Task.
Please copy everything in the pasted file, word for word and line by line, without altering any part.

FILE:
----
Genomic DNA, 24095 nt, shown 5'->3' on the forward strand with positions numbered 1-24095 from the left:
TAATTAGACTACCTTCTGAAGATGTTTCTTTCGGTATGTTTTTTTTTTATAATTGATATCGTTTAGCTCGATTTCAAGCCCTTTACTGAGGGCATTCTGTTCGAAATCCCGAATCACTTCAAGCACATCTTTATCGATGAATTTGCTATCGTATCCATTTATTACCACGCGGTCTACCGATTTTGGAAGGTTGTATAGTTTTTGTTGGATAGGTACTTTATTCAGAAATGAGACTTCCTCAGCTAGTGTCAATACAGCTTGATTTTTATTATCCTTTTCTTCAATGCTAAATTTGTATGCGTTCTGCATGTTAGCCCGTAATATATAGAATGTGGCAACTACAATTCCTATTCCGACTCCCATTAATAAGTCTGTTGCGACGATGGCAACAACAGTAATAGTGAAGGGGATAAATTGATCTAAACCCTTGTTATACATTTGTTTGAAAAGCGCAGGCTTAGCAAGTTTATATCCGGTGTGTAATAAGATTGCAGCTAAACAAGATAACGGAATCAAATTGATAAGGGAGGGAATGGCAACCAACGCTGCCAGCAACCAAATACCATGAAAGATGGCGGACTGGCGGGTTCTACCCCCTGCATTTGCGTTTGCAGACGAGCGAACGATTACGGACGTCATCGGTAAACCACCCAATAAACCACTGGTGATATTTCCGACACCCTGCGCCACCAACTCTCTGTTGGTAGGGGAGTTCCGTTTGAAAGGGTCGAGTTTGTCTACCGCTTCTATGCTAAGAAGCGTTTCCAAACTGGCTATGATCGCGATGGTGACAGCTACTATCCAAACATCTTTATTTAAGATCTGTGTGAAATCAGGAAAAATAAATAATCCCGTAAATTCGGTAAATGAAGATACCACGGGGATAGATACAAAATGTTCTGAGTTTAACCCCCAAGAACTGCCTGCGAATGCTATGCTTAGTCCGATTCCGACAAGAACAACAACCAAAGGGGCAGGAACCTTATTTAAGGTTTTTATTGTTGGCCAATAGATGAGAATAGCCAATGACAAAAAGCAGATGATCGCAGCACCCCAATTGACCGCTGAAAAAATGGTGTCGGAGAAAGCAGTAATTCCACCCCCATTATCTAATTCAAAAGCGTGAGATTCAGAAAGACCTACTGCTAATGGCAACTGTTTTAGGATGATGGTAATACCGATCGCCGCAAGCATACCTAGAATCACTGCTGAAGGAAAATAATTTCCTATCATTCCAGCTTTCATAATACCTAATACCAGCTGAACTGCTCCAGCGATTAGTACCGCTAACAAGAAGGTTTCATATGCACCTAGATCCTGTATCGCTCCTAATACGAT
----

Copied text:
Genomic DNA, 24095 nt, shown 5'->3' on the forward strand with positions numbered 1-24095 from the left:
TAATTAGACTACCTTCTGAAGATGTTTCTTTCGGTATGTTTTTTTTTTATAATTGATATCGTTTAGCTCGATTTCAAGCCCTTTACTGAGGGCATTCTGTTCGAAATCCCGAATCACTTCAAGCACATCTTTATCGATGAATTTGCTATCGTATCCATTTATTACCACGCGGTCTACCGATTTTGGAAGGTTGTATAGTTTTTGTTGGATAGGTACTTTATTCAGAAATGAGACTTCCTCAGCTAGTGTCAATACAGCTTGATTTTTATTATCCTTTTCTTCAATGCTAAATTTGTATGCGTTCTGCATGTTAGCCCGTAATATATAGAATGTGGCAACTACAATTCCTATTCCGACTCCCATTAATAAGTCTGTTGCGACGATGGCAACAACAGTAATAGTGAAGGGGATAAATTGATCTAAACCCTTGTTATACATTTGTTTGAAAAGCGCAGGCTTAGCAAGTTTATATCCGGTGTGTAATAAGATTGCAGCTAAACAAGATAACGGAATCAAATTGATAAGGGAGGGAATGGCAACCAACGCTGCCAGCAACCAAATACCATGAAAGATGGCGGACTGGCGGGTTCTACCCCCTGCATTTGCGTTTGCAGACGAGCGAACGATTACGGACGTCATCGGTAAACCACCCAATAAACCACTGGTGATATTTCCGACACCCTGCGCCACCAACTCTCTGTTGGTAGGGGAGTTCCGTTTGAAAGGGTCGAGTTTGTCTACCGCTTCTATGCTAAGAAGCGTTTCCAAACTGGCTATGATCGCGATGGTGACAGCTACTATCCAAACATCTTTATTTAAGATCTGTGTGAAATCAGGAAAAATAAATAATCCCGTAAATTCGGTAAATGAAGATACCACGGGGATAGATACAAAATGTTCTGAGTTTAACCCCCAAGAACTGCCTGCGAATGCTATGCTTAGTCCGATTCCGACAAGAACAACAACCAAAGGGGCAGGAACCTTATTTAAGGTTTTTATTGTTGGCCAATAGATGAGAATAGCCAATGACAAAAAGCAGATGATCGCAGCACCCCAATTGACCGCTGAAAAAATGGTGTCGGAGAAAGCAGTAATTCCACCCCCATTATCTAATTCAAAAGCGTGAGATTCAGAAAGACCTACTGCTAATGGCAACTGTTTTAGGATGATGGTAATACCGATCGCCGCAAGCATACCTAGAATCACTGCTGAAGGAAAATAATTTCCTATCATTCCAGCTTTCATAATACCTAATACCAGCTGAACTGCTCCAGCGATTAGTACCGCTAACAAGAAGGTTTCATATGCACCTAGATCCTGTATCGCTCCTAATACGAT